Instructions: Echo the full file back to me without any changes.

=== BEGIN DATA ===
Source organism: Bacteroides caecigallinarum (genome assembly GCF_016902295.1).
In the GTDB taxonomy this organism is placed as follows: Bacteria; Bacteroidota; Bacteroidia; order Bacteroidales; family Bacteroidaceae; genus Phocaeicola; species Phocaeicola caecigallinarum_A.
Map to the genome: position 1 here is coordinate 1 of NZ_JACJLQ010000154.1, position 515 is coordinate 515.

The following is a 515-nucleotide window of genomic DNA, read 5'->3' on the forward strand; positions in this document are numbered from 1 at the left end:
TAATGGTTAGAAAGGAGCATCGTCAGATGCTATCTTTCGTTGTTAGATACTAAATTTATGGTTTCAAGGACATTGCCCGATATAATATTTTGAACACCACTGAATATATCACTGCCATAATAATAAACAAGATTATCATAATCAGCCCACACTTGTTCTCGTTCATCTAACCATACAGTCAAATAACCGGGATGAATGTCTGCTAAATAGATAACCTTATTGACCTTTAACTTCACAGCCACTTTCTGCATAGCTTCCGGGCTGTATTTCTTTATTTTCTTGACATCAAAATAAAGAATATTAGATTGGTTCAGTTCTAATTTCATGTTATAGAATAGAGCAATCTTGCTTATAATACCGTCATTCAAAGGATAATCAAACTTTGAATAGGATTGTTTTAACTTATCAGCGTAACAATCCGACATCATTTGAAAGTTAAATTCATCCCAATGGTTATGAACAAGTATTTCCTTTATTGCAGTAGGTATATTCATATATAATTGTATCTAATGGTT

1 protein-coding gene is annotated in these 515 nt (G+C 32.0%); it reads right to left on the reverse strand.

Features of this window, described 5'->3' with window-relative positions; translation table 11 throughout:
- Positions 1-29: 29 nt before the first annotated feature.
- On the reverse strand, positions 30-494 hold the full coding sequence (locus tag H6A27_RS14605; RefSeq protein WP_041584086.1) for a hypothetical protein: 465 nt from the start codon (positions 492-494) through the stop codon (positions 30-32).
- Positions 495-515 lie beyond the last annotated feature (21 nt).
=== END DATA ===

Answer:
Source organism: Bacteroides caecigallinarum (genome assembly GCF_016902295.1).
In the GTDB taxonomy this organism is placed as follows: Bacteria; Bacteroidota; Bacteroidia; order Bacteroidales; family Bacteroidaceae; genus Phocaeicola; species Phocaeicola caecigallinarum_A.
Map to the genome: position 1 here is coordinate 1 of NZ_JACJLQ010000154.1, position 515 is coordinate 515.

The following is a 515-nucleotide window of genomic DNA, read 5'->3' on the forward strand; positions in this document are numbered from 1 at the left end:
TAATGGTTAGAAAGGAGCATCGTCAGATGCTATCTTTCGTTGTTAGATACTAAATTTATGGTTTCAAGGACATTGCCCGATATAATATTTTGAACACCACTGAATATATCACTGCCATAATAATAAACAAGATTATCATAATCAGCCCACACTTGTTCTCGTTCATCTAACCATACAGTCAAATAACCGGGATGAATGTCTGCTAAATAGATAACCTTATTGACCTTTAACTTCACAGCCACTTTCTGCATAGCTTCCGGGCTGTATTTCTTTATTTTCTTGACATCAAAATAAAGAATATTAGATTGGTTCAGTTCTAATTTCATGTTATAGAATAGAGCAATCTTGCTTATAATACCGTCATTCAAAGGATAATCAAACTTTGAATAGGATTGTTTTAACTTATCAGCGTAACAATCCGACATCATTTGAAAGTTAAATTCATCCCAATGGTTATGAACAAGTATTTCCTTTATTGCAGTAGGTATATTCATATATAATTGTATCTAATGGTT

1 protein-coding gene is annotated in these 515 nt (G+C 32.0%); it reads right to left on the reverse strand.

Features of this window, described 5'->3' with window-relative positions; translation table 11 throughout:
- Positions 1-29: 29 nt before the first annotated feature.
- On the reverse strand, positions 30-494 hold the full coding sequence (locus tag H6A27_RS14605; RefSeq protein WP_041584086.1) for a hypothetical protein: 465 nt from the start codon (positions 492-494) through the stop codon (positions 30-32).
- Positions 495-515 lie beyond the last annotated feature (21 nt).